But my enthusiasm for the agreement is tempered by the fact that the US political process surrounding the Congressional consideration of the agreement is going to have the opposite effect. And a big part of the problem is that the Obama administration is not going to do anything to refute the extremist view of Iran as determined to get nuclear weapons. Instead the administration is integrating the idea of Iran as rogue nuclear state into its messaging on the agreement.

Secretary of State John Kerry’s testimony before the Senate Foreign Relations Committee on Thursday makes the administration’s political strategy very clear. In two sentences, Kerry managed to combine the images of Iranian-supported terrorism and sectarian violence across the entire region and Iranian determination to get nuclear weapons.

He told the committee about the administration’s plans to “push back against Iran’s other activities – against terrorism support, its contribution to sectarian violence in the Middle East,” which he called “unacceptable”. Then he added: “But pushing back against an Iran with nuclear weapons is very different from pushing back against Iran without one.”

The administration’s determination to be just as alarmist about Iran’s alleged nuclear ambitions as its opponents creates Read the rest of this entry »

The “Possible Military Dimensions” Bomb That Could Blow Up the Iran Deal

Gareth Porter

By Gareth Porter

The United States and Iran may have agreed on a vague framework for resolving remaining issues between them, including the lifting of sanctions, but the final stage of the negotiations will bring a diplomatic confrontation over the sequence and timing of lifting sanctions.

And the most difficult issue in the coming talks will be how the “Possible Military Dimensions” or “PMD” – the allegations of Iranian nuclear weapons work that have been at the center of the entire Iran nuclear crisis for several years – is to be linked to lifting certain UN Security Council sanctions.

On that linkage Iran will insist that its cooperation in providing access to the International Atomic Energy Agency must be reciprocated with the lifting of certain sanctions on an agreed-upon timetable, regardless of how long the International Atomic Energy Agency (IAEA) takes to make up its mind and what judgment it renders, according to a source in close contact with the Iranian negotiating team.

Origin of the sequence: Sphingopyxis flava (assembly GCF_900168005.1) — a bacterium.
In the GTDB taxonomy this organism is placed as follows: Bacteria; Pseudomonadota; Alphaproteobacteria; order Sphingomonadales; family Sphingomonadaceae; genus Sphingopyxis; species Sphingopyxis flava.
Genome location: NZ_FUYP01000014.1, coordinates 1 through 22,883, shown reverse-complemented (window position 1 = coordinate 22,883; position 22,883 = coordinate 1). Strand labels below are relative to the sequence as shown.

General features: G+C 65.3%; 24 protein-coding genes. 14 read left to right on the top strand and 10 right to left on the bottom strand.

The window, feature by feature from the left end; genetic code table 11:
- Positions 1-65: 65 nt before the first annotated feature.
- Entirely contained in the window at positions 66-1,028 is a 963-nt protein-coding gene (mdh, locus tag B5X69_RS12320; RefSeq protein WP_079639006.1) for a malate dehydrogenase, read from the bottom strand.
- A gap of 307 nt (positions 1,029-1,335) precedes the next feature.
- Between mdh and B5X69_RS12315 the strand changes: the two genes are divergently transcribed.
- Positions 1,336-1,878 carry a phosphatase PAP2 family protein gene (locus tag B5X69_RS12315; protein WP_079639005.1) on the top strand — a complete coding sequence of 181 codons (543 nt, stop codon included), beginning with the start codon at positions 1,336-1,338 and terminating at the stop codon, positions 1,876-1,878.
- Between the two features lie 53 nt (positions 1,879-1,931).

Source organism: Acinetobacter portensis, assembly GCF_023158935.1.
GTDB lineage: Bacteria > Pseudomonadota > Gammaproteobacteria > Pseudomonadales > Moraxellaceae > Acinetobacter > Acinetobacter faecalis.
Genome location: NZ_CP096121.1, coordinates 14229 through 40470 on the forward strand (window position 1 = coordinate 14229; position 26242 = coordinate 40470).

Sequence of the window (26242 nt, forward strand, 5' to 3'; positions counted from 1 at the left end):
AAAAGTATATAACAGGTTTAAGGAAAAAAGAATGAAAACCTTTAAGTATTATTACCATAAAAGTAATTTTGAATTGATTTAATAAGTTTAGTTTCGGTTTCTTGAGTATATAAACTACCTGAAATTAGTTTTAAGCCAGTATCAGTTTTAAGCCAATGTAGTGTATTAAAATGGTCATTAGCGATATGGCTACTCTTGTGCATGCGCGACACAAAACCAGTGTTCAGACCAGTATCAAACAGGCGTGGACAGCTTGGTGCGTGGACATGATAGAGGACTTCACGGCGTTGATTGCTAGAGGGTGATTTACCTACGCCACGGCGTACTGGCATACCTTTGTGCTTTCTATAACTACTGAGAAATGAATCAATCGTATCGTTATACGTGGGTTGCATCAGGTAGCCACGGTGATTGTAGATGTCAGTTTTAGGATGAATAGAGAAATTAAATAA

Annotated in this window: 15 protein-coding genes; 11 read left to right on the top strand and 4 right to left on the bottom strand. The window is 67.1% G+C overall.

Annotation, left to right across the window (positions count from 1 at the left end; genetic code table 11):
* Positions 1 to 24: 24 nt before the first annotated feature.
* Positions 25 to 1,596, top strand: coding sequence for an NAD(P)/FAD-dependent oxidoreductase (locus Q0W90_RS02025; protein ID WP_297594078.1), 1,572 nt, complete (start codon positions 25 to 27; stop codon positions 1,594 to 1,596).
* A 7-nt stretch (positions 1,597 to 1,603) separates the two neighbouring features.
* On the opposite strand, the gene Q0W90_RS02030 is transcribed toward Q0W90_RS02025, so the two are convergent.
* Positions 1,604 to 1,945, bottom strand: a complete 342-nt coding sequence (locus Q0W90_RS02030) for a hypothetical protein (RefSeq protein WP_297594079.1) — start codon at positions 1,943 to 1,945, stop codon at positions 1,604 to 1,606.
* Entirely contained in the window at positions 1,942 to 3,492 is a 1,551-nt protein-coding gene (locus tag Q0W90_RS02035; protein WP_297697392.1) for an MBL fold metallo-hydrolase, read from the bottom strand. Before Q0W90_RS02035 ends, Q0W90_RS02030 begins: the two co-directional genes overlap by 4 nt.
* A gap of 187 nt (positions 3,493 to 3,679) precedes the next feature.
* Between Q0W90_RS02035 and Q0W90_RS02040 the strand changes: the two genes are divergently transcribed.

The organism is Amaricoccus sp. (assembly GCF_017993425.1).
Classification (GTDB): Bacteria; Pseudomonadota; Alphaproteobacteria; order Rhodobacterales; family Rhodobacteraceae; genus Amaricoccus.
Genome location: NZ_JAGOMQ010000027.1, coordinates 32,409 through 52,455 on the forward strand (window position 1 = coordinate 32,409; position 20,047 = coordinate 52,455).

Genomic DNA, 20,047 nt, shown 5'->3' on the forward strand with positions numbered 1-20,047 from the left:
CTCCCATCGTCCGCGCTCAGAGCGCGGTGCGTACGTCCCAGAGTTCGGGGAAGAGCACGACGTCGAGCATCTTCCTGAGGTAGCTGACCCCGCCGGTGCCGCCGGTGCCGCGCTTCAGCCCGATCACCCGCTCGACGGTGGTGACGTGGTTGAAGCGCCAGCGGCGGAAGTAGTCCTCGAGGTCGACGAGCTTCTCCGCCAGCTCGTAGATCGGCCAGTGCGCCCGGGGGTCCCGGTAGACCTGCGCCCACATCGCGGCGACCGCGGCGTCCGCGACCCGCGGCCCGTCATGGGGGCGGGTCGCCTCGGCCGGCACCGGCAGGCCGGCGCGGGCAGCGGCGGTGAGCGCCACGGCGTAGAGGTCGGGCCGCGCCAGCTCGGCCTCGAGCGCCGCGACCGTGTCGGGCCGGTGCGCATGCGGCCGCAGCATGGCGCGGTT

The US “fact sheet” on the “parameters” of an agreement says, “All past United Nations Security Council resolutions on the Iran nuclear issue will be lifted simultaneously with the completion by Iran of nuclear related activities addressing all key concerns,” and the list that follows includes “PMD.”

However, nothing was officially agreed on in Lausanne on how Iranian cooperation with the International Atomic Energy Agency (IAEA) on the PMD issue would be linked to sanctions relief, according to the source close to the Iranian negotiators. But the source said that Read the rest of this entry »

Iran Nuclear Deal: Can One Dare Hope?

By Farhang Jahanpour

After 36 years of hostility between Iran and the West and 13 years of nuclear negotiations, first involving Iran and the European Troika (Britain, France and Germany), followed by the P5+1 (the above countries plus the United States, Russia and China), it seems that finally one can start to be optimistic and hope that a long, dark chapter will come to an end.

The next few days up to the end of March are the most crucial days in this long road, but after many ups and downs and many false hopes the end may be in sight. To be sure, nothing is certain until the final announcement has been made. Still powerful forces are hard at work to prevent the success of the talks, but there is some room for optimism. The important point to bear in mind is that talks with Iran were never only about Iran’s nuclear program.